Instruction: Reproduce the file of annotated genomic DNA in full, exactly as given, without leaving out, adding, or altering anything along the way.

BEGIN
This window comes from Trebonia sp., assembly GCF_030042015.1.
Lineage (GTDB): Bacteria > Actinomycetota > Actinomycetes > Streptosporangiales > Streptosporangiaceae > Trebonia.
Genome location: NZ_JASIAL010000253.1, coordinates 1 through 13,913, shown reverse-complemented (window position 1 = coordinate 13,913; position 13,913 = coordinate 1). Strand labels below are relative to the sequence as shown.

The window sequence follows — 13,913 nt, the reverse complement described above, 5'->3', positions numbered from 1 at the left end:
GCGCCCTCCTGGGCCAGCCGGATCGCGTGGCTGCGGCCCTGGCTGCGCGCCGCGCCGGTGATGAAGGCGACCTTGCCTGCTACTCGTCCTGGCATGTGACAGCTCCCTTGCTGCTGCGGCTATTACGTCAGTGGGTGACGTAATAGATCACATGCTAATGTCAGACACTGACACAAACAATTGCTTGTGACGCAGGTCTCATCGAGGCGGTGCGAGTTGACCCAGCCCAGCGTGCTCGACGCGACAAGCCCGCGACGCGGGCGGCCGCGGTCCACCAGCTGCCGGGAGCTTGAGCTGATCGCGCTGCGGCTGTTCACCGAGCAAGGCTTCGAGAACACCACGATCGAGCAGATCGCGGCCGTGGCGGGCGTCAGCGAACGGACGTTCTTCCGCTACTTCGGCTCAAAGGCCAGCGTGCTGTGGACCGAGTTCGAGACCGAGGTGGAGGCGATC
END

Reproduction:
This window comes from Trebonia sp., assembly GCF_030042015.1.
Lineage (GTDB): Bacteria > Actinomycetota > Actinomycetes > Streptosporangiales > Streptosporangiaceae > Trebonia.
Genome location: NZ_JASIAL010000253.1, coordinates 1 through 13,913, shown reverse-complemented (window position 1 = coordinate 13,913; position 13,913 = coordinate 1). Strand labels below are relative to the sequence as shown.

The window sequence follows — 13,913 nt, the reverse complement described above, 5'->3', positions numbered from 1 at the left end:
GCGCCCTCCTGGGCCAGCCGGATCGCGTGGCTGCGGCCCTGGCTGCGCGCCGCGCCGGTGATGAAGGCGACCTTGCCTGCTACTCGTCCTGGCATGTGACAGCTCCCTTGCTGCTGCGGCTATTACGTCAGTGGGTGACGTAATAGATCACATGCTAATGTCAGACACTGACACAAACAATTGCTTGTGACGCAGGTCTCATCGAGGCGGTGCGAGTTGACCCAGCCCAGCGTGCTCGACGCGACAAGCCCGCGACGCGGGCGGCCGCGGTCCACCAGCTGCCGGGAGCTTGAGCTGATCGCGCTGCGGCTGTTCACCGAGCAAGGCTTCGAGAACACCACGATCGAGCAGATCGCGGCCGTGGCGGGCGTCAGCGAACGGACGTTCTTCCGCTACTTCGGCTCAAAGGCCAGCGTGCTGTGGACCGAGTTCGAGACCGAGGTGGAGGCGATC